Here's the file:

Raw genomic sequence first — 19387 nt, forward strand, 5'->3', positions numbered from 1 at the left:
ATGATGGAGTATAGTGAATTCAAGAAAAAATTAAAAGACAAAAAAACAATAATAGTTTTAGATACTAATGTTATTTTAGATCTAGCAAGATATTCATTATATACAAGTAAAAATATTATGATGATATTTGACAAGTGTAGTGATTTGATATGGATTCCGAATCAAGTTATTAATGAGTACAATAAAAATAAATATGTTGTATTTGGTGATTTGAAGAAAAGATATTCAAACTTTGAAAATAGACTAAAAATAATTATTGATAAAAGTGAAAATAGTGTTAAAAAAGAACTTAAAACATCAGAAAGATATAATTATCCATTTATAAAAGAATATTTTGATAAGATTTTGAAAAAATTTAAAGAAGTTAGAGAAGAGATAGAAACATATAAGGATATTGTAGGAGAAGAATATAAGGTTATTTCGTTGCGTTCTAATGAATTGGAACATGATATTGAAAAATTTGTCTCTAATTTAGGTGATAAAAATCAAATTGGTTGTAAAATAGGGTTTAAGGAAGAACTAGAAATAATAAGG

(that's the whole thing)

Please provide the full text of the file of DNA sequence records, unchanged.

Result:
Raw genomic sequence first — 19387 nt, forward strand, 5'->3', positions numbered from 1 at the left:
ATGATGGAGTATAGTGAATTCAAGAAAAAATTAAAAGACAAAAAAACAATAATAGTTTTAGATACTAATGTTATTTTAGATCTAGCAAGATATTCATTATATACAAGTAAAAATATTATGATGATATTTGACAAGTGTAGTGATTTGATATGGATTCCGAATCAAGTTATTAATGAGTACAATAAAAATAAATATGTTGTATTTGGTGATTTGAAGAAAAGATATTCAAACTTTGAAAATAGACTAAAAATAATTATTGATAAAAGTGAAAATAGTGTTAAAAAAGAACTTAAAACATCAGAAAGATATAATTATCCATTTATAAAAGAATATTTTGATAAGATTTTGAAAAAATTTAAAGAAGTTAGAGAAGAGATAGAAACATATAAGGATATTGTAGGAGAAGAATATAAGGTTATTTCGTTGCGTTCTAATGAATTGGAACATGATATTGAAAAATTTGTCTCTAATTTAGGTGATAAAAATCAAATTGGTTGTAAAATAGGGTTTAAGGAAGAACTAGAAATAATAAGG